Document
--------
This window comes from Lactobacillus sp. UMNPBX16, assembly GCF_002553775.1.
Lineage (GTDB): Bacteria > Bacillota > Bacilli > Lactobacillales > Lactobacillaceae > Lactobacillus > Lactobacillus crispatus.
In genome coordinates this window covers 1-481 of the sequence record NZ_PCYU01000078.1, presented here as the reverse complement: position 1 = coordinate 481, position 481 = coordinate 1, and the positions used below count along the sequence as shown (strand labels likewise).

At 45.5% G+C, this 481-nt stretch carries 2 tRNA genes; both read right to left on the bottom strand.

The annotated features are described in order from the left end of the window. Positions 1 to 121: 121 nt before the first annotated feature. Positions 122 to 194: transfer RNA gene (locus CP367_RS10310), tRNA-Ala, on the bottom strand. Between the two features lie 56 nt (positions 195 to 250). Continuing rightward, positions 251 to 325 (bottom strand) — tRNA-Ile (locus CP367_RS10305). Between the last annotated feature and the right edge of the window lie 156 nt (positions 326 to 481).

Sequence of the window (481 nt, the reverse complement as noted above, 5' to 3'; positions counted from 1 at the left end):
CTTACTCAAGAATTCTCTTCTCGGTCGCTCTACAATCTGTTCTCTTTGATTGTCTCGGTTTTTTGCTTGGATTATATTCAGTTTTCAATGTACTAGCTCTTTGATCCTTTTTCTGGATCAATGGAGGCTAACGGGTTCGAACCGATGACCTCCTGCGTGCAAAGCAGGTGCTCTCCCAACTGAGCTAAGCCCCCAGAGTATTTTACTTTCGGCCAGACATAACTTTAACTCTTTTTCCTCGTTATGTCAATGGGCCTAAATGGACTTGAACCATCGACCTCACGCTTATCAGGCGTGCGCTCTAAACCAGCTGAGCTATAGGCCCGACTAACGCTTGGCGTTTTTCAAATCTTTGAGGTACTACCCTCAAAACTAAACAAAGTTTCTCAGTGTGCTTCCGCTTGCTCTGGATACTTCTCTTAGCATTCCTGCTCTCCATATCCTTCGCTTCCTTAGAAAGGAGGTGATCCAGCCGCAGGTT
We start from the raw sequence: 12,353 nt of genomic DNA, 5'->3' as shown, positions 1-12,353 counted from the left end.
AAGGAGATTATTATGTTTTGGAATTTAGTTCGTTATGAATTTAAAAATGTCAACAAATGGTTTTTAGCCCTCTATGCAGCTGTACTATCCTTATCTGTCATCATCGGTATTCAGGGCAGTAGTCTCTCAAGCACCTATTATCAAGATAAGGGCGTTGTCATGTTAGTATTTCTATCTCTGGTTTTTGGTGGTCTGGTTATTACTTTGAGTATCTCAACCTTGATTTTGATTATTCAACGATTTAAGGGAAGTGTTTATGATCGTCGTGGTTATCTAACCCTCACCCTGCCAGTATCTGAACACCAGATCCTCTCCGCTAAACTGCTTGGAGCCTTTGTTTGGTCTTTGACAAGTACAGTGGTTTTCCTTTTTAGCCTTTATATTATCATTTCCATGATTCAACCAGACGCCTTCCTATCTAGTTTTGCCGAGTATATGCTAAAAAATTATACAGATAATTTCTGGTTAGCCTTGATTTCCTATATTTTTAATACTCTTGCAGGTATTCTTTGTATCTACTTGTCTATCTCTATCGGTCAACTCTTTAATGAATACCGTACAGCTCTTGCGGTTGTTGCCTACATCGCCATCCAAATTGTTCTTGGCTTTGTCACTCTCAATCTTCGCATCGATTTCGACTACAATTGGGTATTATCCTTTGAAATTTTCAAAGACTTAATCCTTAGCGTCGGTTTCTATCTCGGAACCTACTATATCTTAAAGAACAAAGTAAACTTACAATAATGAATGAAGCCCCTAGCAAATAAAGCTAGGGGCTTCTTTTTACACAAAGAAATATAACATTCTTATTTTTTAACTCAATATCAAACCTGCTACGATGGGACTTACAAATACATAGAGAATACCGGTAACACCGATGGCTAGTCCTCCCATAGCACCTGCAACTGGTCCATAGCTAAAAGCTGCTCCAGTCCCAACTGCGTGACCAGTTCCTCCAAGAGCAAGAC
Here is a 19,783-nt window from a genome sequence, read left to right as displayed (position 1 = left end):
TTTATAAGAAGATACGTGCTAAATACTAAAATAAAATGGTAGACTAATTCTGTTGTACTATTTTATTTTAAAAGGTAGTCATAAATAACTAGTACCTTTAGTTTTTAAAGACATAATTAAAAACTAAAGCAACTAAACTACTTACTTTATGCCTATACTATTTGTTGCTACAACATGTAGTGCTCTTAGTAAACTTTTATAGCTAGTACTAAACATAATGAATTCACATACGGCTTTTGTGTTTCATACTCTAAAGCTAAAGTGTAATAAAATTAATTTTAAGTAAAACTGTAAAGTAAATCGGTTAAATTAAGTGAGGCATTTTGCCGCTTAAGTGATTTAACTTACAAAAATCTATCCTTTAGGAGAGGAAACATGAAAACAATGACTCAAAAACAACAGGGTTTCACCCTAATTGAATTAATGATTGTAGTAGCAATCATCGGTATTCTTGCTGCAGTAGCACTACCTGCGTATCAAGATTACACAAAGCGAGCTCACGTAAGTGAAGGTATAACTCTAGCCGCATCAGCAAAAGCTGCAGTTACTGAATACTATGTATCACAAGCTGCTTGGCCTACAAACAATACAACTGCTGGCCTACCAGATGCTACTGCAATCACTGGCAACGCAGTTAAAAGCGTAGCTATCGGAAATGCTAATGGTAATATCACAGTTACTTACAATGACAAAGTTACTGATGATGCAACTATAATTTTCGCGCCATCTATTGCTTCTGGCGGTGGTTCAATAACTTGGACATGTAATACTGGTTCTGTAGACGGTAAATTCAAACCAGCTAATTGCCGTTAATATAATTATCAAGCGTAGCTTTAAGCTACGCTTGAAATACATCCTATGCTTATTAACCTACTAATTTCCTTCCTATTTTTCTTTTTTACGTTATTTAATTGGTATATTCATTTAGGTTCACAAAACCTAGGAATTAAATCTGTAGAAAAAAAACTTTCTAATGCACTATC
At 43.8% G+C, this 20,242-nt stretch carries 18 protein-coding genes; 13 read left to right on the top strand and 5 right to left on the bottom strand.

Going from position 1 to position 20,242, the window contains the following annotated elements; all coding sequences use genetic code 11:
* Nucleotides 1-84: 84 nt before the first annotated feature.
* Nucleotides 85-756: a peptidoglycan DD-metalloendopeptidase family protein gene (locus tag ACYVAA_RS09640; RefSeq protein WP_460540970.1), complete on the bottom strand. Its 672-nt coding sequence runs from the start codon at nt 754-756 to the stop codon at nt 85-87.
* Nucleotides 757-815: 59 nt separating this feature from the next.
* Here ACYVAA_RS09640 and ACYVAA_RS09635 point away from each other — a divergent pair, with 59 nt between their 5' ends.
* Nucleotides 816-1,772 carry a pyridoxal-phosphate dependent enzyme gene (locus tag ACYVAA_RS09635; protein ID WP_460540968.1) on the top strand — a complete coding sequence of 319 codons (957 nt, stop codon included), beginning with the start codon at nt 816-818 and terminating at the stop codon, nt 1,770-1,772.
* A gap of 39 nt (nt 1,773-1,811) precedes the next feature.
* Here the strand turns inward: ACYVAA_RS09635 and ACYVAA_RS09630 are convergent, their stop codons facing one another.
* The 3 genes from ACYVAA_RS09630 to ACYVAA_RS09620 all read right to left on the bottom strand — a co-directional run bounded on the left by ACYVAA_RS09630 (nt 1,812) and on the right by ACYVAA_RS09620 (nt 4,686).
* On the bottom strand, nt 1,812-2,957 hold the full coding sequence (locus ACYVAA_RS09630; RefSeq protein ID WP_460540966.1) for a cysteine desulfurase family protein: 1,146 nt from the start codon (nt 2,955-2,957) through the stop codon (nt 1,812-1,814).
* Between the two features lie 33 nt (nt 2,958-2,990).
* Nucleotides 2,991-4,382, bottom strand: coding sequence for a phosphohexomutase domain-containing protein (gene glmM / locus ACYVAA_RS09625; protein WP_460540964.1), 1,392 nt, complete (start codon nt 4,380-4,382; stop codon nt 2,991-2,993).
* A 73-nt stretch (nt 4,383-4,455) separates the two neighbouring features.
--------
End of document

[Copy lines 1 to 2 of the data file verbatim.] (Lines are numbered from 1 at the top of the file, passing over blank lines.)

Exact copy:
This window comes from Lactobacillus sp. UMNPBX16, assembly GCF_002553775.1.
Lineage (GTDB): Bacteria > Bacillota > Bacilli > Lactobacillales > Lactobacillaceae > Lactobacillus > Lactobacillus crispatus.